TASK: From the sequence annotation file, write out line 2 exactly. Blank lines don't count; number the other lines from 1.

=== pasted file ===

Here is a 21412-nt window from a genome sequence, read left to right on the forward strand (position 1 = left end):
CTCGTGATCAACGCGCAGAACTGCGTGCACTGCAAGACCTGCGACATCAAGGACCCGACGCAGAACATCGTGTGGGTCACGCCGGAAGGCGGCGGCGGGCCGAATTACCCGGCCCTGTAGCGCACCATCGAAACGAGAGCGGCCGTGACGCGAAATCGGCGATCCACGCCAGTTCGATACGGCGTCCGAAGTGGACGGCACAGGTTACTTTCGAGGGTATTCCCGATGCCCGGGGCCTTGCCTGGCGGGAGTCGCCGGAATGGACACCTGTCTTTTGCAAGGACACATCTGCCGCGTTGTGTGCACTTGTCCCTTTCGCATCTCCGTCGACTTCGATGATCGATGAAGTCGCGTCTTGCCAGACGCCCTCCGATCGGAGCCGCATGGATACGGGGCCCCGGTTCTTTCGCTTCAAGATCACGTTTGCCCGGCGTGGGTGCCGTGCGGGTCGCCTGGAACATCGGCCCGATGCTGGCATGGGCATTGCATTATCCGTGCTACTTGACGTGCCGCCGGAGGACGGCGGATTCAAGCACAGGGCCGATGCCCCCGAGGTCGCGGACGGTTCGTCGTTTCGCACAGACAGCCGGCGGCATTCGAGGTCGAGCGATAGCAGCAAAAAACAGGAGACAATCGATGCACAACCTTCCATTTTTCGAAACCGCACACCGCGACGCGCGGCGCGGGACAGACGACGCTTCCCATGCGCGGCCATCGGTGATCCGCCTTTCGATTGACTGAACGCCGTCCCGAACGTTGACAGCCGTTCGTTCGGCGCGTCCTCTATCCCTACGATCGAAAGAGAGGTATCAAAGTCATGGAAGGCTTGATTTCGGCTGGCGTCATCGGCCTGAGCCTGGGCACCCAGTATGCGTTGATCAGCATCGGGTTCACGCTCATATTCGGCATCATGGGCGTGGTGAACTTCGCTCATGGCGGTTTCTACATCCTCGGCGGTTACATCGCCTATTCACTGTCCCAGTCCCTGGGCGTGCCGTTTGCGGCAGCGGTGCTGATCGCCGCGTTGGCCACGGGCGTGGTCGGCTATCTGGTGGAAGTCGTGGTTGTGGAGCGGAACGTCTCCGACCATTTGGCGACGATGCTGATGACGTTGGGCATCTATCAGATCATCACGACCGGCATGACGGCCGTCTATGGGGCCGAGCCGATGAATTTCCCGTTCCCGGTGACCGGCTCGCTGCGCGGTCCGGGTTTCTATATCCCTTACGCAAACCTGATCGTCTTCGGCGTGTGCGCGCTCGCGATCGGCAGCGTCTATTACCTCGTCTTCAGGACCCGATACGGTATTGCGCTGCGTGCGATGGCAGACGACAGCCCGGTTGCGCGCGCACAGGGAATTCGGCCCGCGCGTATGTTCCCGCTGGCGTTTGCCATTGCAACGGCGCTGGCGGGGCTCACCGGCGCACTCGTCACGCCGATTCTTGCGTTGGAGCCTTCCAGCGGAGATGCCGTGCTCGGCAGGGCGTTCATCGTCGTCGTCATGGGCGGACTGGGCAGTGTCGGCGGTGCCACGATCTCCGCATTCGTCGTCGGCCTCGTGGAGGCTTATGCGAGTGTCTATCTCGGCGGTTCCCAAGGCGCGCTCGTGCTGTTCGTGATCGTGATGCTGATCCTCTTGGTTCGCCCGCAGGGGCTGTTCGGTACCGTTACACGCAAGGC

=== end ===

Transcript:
CTCGTGATCAACGCGCAGAACTGCGTGCACTGCAAGACCTGCGACATCAAGGACCCGACGCAGAACATCGTGTGGGTCACGCCGGAAGGCGGCGGCGGGCCGAATTACCCGGCCCTGTAGCGCACCATCGAAACGAGAGCGGCCGTGACGCGAAATCGGCGATCCACGCCAGTTCGATACGGCGTCCGAAGTGGACGGCACAGGTTACTTTCGAGGGTATTCCCGATGCCCGGGGCCTTGCCTGGCGGGAGTCGCCGGAATGGACACCTGTCTTTTGCAAGGACACATCTGCCGCGTTGTGTGCACTTGTCCCTTTCGCATCTCCGTCGACTTCGATGATCGATGAAGTCGCGTCTTGCCAGACGCCCTCCGATCGGAGCCGCATGGATACGGGGCCCCGGTTCTTTCGCTTCAAGATCACGTTTGCCCGGCGTGGGTGCCGTGCGGGTCGCCTGGAACATCGGCCCGATGCTGGCATGGGCATTGCATTATCCGTGCTACTTGACGTGCCGCCGGAGGACGGCGGATTCAAGCACAGGGCCGATGCCCCCGAGGTCGCGGACGGTTCGTCGTTTCGCACAGACAGCCGGCGGCATTCGAGGTCGAGCGATAGCAGCAAAAAACAGGAGACAATCGATGCACAACCTTCCATTTTTCGAAACCGCACACCGCGACGCGCGGCGCGGGACAGACGACGCTTCCCATGCGCGGCCATCGGTGATCCGCCTTTCGATTGACTGAACGCCGTCCCGAACGTTGACAGCCGTTCGTTCGGCGCGTCCTCTATCCCTACGATCGAAAGAGAGGTATCAAAGTCATGGAAGGCTTGATTTCGGCTGGCGTCATCGGCCTGAGCCTGGGCACCCAGTATGCGTTGATCAGCATCGGGTTCACGCTCATATTCGGCATCATGGGCGTGGTGAACTTCGCTCATGGCGGTTTCTACATCCTCGGCGGTTACATCGCCTATTCACTGTCCCAGTCCCTGGGCGTGCCGTTTGCGGCAGCGGTGCTGATCGCCGCGTTGGCCACGGGCGTGGTCGGCTATCTGGTGGAAGTCGTGGTTGTGGAGCGGAACGTCTCCGACCATTTGGCGACGATGCTGATGACGTTGGGCATCTATCAGATCATCACGACCGGCATGACGGCCGTCTATGGGGCCGAGCCGATGAATTTCCCGTTCCCGGTGACCGGCTCGCTGCGCGGTCCGGGTTTCTATATCCCTTACGCAAACCTGATCGTCTTCGGCGTGTGCGCGCTCGCGATCGGCAGCGTCTATTACCTCGTCTTCAGGACCCGATACGGTATTGCGCTGCGTGCGATGGCAGACGACAGCCCGGTTGCGCGCGCACAGGGAATTCGGCCCGCGCGTATGTTCCCGCTGGCGTTTGCCATTGCAACGGCGCTGGCGGGGCTCACCGGCGCACTCGTCACGCCGATTCTTGCGTTGGAGCCTTCCAGCGGAGATGCCGTGCTCGGCAGGGCGTTCATCGTCGTCGTCATGGGCGGACTGGGCAGTGTCGGCGGTGCCACGATCTCCGCATTCGTCGTCGGCCTCGTGGAGGCTTATGCGAGTGTCTATCTCGGCGGTTCCCAAGGCGCGCTCGTGCTGTTCGTGATCGTGATGCTGATCCTCTTGGTTCGCCCGCAGGGGCTGTTCGGTACCGTTACACGCAAGGC